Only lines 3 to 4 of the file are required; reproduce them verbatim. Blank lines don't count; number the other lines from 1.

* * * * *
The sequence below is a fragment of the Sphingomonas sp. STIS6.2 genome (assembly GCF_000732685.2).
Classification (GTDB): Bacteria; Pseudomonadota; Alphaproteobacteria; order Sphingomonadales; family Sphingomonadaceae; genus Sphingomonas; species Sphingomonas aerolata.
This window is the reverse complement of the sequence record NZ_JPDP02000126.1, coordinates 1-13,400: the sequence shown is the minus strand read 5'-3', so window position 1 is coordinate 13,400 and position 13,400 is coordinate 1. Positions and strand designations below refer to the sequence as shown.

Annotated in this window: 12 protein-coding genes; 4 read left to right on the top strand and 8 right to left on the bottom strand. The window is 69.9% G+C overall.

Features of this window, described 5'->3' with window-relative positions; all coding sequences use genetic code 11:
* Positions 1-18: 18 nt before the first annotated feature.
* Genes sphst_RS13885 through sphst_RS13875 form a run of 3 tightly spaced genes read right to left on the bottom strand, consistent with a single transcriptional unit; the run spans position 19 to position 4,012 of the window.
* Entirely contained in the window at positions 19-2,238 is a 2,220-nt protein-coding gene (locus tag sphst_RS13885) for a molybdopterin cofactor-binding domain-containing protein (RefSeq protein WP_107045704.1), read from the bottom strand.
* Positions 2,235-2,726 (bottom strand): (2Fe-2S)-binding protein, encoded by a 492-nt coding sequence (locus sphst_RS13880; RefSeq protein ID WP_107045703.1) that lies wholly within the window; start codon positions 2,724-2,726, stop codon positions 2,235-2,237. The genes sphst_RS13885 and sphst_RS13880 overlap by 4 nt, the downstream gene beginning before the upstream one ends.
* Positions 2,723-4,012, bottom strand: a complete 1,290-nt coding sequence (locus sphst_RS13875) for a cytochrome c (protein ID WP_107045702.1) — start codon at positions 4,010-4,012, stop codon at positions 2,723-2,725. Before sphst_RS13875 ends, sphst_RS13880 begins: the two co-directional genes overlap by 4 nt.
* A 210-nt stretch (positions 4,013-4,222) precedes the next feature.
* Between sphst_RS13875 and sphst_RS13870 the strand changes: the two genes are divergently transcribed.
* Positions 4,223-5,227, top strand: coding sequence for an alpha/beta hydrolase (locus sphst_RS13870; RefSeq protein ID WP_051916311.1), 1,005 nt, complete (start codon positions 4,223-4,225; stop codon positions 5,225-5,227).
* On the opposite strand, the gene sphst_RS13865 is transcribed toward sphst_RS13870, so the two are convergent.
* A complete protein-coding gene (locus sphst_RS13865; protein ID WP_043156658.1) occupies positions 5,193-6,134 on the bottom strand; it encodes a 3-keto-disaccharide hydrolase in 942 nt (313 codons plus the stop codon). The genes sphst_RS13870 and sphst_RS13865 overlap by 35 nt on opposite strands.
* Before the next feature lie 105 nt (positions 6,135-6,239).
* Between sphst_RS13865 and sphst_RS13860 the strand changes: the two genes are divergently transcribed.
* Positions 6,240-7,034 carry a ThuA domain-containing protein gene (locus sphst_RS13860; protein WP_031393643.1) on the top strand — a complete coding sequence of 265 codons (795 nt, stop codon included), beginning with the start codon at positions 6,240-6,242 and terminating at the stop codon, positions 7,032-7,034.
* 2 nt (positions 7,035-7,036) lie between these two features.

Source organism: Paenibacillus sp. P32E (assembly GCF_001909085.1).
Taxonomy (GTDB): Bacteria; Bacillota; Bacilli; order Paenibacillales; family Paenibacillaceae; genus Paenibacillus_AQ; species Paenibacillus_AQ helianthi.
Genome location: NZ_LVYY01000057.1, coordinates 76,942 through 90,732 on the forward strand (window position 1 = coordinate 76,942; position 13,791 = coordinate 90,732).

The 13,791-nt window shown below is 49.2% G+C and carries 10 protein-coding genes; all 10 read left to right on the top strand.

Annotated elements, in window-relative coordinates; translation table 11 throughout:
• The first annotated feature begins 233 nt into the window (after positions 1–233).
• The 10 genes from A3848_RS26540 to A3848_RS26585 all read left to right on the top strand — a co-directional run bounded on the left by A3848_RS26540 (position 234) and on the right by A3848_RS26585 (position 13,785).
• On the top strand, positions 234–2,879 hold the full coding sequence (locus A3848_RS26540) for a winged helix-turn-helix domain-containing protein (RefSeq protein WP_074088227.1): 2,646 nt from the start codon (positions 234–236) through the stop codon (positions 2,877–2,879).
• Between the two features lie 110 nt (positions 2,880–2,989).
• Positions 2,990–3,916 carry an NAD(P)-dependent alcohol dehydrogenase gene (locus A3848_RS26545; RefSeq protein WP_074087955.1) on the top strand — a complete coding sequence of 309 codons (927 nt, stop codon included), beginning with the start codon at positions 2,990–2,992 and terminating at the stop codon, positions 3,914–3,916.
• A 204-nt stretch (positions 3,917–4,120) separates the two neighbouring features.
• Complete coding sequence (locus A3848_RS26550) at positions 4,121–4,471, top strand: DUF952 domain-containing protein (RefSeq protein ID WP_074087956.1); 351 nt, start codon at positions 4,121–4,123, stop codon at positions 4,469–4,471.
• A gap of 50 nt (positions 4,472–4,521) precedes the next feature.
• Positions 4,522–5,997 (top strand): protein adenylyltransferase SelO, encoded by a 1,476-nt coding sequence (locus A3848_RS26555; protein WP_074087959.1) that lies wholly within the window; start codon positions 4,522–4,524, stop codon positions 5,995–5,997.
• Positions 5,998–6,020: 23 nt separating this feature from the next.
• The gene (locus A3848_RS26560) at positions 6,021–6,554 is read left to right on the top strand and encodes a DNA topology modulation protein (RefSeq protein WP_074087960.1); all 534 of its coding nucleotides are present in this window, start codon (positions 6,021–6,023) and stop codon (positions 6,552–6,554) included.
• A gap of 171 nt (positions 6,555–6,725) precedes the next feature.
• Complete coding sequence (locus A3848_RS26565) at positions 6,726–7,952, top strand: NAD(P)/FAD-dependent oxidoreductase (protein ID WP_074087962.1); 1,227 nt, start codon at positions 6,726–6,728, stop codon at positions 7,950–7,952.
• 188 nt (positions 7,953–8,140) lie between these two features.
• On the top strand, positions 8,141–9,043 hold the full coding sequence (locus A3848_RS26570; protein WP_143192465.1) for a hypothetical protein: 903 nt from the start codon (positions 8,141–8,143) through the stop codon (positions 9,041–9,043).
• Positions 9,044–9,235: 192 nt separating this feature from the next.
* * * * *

This window is the reverse complement of the sequence record NZ_JPDP02000126.1, coordinates 1-13,400: the sequence shown is the minus strand read 5'-3', so window position 1 is coordinate 13,400 and position 13,400 is coordinate 1. Positions and strand designations below refer to the sequence as shown.

Annotated in this window: 12 protein-coding genes; 4 read left to right on the top strand and 8 right to left on the bottom strand. The window is 69.9% G+C overall.